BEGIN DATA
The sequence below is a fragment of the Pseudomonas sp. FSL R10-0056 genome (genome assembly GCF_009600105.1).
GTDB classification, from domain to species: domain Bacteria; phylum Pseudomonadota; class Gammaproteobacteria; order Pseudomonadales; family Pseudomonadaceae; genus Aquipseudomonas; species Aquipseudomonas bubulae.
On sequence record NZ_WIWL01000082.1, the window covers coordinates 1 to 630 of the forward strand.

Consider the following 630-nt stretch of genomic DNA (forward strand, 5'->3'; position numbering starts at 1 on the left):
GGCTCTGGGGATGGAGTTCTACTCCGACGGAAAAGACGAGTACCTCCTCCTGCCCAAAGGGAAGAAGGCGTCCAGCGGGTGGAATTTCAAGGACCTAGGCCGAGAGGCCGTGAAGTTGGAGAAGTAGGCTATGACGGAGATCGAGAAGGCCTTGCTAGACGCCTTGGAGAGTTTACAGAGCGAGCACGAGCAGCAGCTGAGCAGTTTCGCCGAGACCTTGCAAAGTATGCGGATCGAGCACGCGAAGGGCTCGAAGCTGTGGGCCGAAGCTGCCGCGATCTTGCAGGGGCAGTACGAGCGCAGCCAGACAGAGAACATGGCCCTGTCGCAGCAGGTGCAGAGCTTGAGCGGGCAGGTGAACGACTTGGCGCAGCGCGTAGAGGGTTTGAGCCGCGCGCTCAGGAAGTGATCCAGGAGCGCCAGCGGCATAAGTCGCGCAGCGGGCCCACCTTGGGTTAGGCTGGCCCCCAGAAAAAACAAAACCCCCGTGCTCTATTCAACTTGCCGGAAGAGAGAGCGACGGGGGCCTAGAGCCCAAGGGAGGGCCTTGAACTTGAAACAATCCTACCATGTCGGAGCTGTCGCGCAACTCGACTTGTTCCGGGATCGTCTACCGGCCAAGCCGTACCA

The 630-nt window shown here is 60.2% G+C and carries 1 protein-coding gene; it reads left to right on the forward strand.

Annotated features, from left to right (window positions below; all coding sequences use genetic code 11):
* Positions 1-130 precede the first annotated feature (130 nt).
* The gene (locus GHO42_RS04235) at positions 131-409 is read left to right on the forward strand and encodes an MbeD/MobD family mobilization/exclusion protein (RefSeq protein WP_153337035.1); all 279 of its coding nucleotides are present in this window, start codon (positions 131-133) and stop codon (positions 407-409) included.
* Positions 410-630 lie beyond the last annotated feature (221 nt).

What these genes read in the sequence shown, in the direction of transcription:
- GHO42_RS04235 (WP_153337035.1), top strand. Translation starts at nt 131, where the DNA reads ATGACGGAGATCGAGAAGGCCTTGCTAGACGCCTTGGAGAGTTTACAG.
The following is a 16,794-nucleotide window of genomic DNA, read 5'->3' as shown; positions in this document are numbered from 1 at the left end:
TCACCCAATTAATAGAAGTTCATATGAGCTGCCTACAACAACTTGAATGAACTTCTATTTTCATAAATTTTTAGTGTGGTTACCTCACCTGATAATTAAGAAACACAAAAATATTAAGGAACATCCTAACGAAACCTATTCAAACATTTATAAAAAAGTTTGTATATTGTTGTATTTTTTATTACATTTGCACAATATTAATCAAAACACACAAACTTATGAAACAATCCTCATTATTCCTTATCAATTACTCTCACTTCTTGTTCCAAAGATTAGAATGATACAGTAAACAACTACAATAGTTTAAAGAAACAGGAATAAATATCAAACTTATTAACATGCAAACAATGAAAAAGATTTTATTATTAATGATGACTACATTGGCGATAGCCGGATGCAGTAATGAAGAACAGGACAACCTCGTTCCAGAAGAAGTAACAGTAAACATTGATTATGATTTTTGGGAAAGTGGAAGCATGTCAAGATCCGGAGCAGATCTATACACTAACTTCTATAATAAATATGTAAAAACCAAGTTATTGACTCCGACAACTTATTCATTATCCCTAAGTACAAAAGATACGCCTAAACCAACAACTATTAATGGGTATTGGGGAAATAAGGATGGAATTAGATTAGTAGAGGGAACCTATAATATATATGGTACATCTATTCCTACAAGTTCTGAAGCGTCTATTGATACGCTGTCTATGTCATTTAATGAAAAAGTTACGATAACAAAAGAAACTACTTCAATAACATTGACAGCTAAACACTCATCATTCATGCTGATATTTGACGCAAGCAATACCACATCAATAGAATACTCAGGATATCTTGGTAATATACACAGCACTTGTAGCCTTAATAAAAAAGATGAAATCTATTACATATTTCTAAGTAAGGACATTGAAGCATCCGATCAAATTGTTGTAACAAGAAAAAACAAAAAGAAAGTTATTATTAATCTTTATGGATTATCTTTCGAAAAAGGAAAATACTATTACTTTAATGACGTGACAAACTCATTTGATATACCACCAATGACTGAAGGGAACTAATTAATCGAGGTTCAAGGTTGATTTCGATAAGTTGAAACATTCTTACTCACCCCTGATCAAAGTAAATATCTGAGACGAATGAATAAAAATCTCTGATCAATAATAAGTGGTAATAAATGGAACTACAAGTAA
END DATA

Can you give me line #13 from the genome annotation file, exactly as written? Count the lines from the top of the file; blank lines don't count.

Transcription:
The following is a 16,794-nucleotide window of genomic DNA, read 5'->3' as shown; positions in this document are numbered from 1 at the left end: